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Law, Cybersecurity and Critical Information Infrastructure Protection

03 February 2014

Beckstrom’s Law of Cybersecurity

There is a new law in the field of Cybersecurity. Rod Beckstrom presented Beckstrom’s Law of Cybersecurity at this year’s DLD14 conference in Munich. Thereafter the following shall apply:

  1. Anything attached to a network can be hacked.
  2. Everything is being attached to networks.
  3. Everything is vulnerable

The list of eponymous laws is already long. The list of laws related to the Internet is still growing. Another example for such a law is Matcalfe’s law that states a telecommunication network’s value increases proportionally with the square of number of connected system-users. Also a model of network related laws are the Zuboff’s laws, one of it says every digital application that can be used for surveillance and control will be used for surveillance and control. Among the most well known is Moore’s law according to which the number of transistors soldered onto a microchip would double regularly. Due to their very nature, such laws can little be more as a rule of thumb; at least they have to be considered partly as obsolete. Though, in the area of data protection and privacy such regularities have to be taken seriously. In many cases data security is of no less importance.

Beckstrom’s law spells out that an absolute state of cybersecurity is not to be achieved. That assumed for a working hypothesis, the challenge remains of how to develop relative security and safety. Particularly controversial is the precise design of security architecture for critical information infrastructures – on a legal, political and technical level.

To begin with, cybersecurity incorporates the areas of cybercrime, cyber espionage and cyber war. Information security is a big subset of cybersecurity. Another important subset is cybersecurity policy. Worldwide, national governments as well as the European Union have given high priority to the topic. Against the background of the German national cybersecurity strategy set out in February 2011, the Federal Government has recently fixed in the coalition agreement its intention to pass a IT security bill. The European Union presented in 2013 a European strategy for cybersecurity consisting of a directive of network and information security in its core part.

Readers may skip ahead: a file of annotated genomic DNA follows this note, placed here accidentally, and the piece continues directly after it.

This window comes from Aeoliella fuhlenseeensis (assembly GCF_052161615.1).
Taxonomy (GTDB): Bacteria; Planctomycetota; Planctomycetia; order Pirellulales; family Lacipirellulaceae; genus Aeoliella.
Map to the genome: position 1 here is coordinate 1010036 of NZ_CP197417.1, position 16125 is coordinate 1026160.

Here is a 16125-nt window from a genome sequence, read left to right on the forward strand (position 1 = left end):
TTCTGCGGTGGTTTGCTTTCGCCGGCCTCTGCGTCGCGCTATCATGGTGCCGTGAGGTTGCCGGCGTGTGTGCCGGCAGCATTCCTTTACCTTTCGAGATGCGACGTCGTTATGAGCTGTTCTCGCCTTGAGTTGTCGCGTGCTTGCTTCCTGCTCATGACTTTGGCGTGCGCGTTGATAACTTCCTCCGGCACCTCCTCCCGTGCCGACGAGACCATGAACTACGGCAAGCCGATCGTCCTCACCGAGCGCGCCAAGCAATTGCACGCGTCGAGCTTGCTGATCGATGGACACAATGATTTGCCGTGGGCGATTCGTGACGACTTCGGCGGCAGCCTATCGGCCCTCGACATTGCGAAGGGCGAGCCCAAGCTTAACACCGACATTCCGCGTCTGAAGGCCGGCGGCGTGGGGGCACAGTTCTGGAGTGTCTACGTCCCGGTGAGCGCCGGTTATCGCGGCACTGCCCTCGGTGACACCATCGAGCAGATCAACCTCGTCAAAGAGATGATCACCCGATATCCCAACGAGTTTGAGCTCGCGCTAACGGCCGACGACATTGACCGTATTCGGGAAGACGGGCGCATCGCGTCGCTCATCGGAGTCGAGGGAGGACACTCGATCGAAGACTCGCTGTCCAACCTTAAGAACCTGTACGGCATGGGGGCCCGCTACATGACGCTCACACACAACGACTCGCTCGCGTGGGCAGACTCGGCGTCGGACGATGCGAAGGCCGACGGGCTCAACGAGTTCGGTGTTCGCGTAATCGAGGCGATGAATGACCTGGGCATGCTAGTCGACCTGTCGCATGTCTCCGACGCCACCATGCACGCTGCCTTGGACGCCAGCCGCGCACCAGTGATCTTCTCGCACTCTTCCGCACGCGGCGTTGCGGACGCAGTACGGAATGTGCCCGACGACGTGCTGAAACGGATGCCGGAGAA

The strategy documents as well as the legislative proposals aim at the protection of so-called critical (information) infrastructures in particular. Infrastructures are termed ‘critical’ as they are organisations and facilities of great importance to society. Consequently, the failure or impairment of which would result in serious supply shortages, considerable disruption of public safety, or other dramatic consequences. By information infrastructures both is meant the sector of information and communications technology (ICT) itself as well as infrastructures based on ICT in other sectors.

Problems of legal, political and technical nature

There are many problems to be solved in critical information infrastructure protection. The spectrum can only roughly be pointed out here. The debate on protection of critical information infrastructures can be pretty much hold free of ideology though since in every  type of society, information and communications technologies represent the central nervous system  of social and economic life. It is a constitutional task of the state protecting (critical) civil networks and information. Among others, projects at European level are based on the legislative competence of the Harmonisation of the Internal Market.

The range of problem-solving approaches range from a defensive-preventive strategy of creating resilient ICT structures in a mode of self-regulation of the largely private infrastructure operators to technically disconnect the relevant infrastructure as a legally required option for protection of critical ICT structures. At least, in the most sensitive areas, the latter is indisputable.